WASHINGTON—What Fed rate hike?
One week after the Federal Reserve raised short-term interest rates slightly from record lows, the average on a 30-year fixed mortgage went the other way: It dipped to 3.96 percent this week from 3.97 percent last week, mortgage giant Freddie Mac said Thursday, Dec. 24.
The drop is a reminder that the Fed has only an indirect effect on long-term mortgage rates, which more closely track the yield on the 10-year U.S. Treasury. And that yield, in turn, tends to stay down as long as inflation remains low and investors keep buying Treasurys. The 10-year Treasury yield has declined slightly since the Fed’s hike last week.
“The Fed raising short-term rates by itself doesn’t have a very profound effect on mortgage rates,” said Sean Becketti, Freddie Mac’s chief economist.
Back in the mid-2000s, when the Fed raised rates at 17 straight meetings, mortgage rates barely budged, Becketti noted.
Still, the average 30-year mortgage rate is up slightly from 3.83 a year ago and from 3.76 percent in late October. Becketti said a few additional modest Fed rate hikes won’t likely have much effect on longer-term rates until the central bank starts reducing the huge portfolio of bonds it accumulated during and after the Great Recession.
The Fed’s bond purchases were intended to lower longer-term loan rates to try to stimulate borrowing and spending and energize the economy. The Fed ended its bond purchases last year as the U.S. economy strengthened. But it has yet to begin selling the bonds, which would tend to nudge up longer-term rates.
Fed Chair Janet Yellen has signaled that the Fed is in no hurry to start reducing its portfolio of bonds—one reason long-term mortgage rates could remain low for a while.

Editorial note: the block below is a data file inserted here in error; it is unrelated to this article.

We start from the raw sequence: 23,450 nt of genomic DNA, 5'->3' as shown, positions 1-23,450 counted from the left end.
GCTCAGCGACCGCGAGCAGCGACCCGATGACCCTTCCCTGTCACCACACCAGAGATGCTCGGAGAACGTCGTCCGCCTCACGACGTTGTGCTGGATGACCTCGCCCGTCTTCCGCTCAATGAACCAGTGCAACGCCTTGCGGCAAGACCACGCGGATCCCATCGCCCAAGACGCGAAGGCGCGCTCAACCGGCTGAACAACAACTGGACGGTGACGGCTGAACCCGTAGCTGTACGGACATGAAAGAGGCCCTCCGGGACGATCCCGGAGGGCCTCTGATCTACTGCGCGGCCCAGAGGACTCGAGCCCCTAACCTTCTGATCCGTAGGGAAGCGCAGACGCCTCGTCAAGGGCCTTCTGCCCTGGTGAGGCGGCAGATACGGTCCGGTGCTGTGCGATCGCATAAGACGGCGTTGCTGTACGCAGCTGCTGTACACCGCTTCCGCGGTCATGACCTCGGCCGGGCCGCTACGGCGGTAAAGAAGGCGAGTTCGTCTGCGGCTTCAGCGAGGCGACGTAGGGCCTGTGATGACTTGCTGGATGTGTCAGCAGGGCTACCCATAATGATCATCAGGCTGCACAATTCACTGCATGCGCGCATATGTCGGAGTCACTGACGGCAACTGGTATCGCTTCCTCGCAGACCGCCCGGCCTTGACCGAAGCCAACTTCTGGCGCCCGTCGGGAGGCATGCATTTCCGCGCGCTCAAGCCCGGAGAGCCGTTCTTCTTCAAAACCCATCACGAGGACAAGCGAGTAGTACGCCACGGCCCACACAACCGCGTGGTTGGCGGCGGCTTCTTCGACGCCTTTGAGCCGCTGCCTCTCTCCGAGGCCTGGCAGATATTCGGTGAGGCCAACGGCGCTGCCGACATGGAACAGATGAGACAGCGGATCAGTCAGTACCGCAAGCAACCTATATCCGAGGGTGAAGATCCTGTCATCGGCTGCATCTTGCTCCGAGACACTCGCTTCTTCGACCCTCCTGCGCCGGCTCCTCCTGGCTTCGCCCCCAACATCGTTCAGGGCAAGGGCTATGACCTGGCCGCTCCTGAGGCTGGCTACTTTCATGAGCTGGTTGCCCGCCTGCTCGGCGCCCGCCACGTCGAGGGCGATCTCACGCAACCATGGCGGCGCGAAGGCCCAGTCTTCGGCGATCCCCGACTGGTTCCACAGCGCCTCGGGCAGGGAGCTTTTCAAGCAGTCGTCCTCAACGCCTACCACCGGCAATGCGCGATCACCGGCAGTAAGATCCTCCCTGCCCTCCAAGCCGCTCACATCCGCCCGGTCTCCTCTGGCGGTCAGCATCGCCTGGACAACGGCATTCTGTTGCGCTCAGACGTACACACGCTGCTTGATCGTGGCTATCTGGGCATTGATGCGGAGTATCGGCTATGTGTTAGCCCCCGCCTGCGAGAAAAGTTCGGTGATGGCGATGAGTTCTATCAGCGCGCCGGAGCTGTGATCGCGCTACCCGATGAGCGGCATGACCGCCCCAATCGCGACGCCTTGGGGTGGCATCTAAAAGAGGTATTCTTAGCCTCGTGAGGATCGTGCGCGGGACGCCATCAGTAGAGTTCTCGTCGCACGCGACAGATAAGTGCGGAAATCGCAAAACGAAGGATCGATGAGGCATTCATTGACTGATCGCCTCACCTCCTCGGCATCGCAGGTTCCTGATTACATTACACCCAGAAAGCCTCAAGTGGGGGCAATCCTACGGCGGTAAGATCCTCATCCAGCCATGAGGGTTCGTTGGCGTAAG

What’s more, inflation remains unusually low—well below the Fed’s 2 percent target level. In addition, economic weakness and financial volatility overseas are drawing many global investors to the safety and relatively higher returns of U.S. Treasurys. This is putting further downward pressure on longer-term U.S. yields and keeping long-term mortgage rates low.
John Canally, chief economic strategist at LPL Financial, says mortgage rates “should not be a major impediment to the housing market” even if they do rise a bit in 2016. He notes that 30-year fixed-rate mortgages averaged 6.5 percent during the housing boom of 2000 to 2007.
Historically low mortgage rates have helped the American housing market recover from the real estate bust of the late 2000s. Despite a recent decline, sales of existing homes are likely to rise about 5 percent this year from 2014. Year to date, new-home sales have advanced 14.5 percent, driven by job growth that has pushed the unemployment rate to a seven-year low of 5 percent.
On Thursday, Freddie Mac also reported that the rate on 15-year fixed-rate mortgages, which are popular with homeowners who are refinancing their home loans, was unchanged at 3.22 percent.
To calculate average mortgage rates, Freddie Mac surveys lenders across the country at the beginning of each week. The average doesn’t include extra fees, known as points, which most borrowers must pay to receive the lowest rates.
One point equals 1 percent of the loan amount. The average fee for a 30-year mortgage was unchanged from last week at 0.6 point.
The average rate on five-year adjustable-rate mortgages rose to 3.06 percent, highest since September 2014 and up from 3.03 percent last week; the fee remained at 0.4 point. The average rate on one-year ARMs increased to 2.68 percent, highest since September 2013 and up from 2.67 percent last week; the fee held at 0.2 point.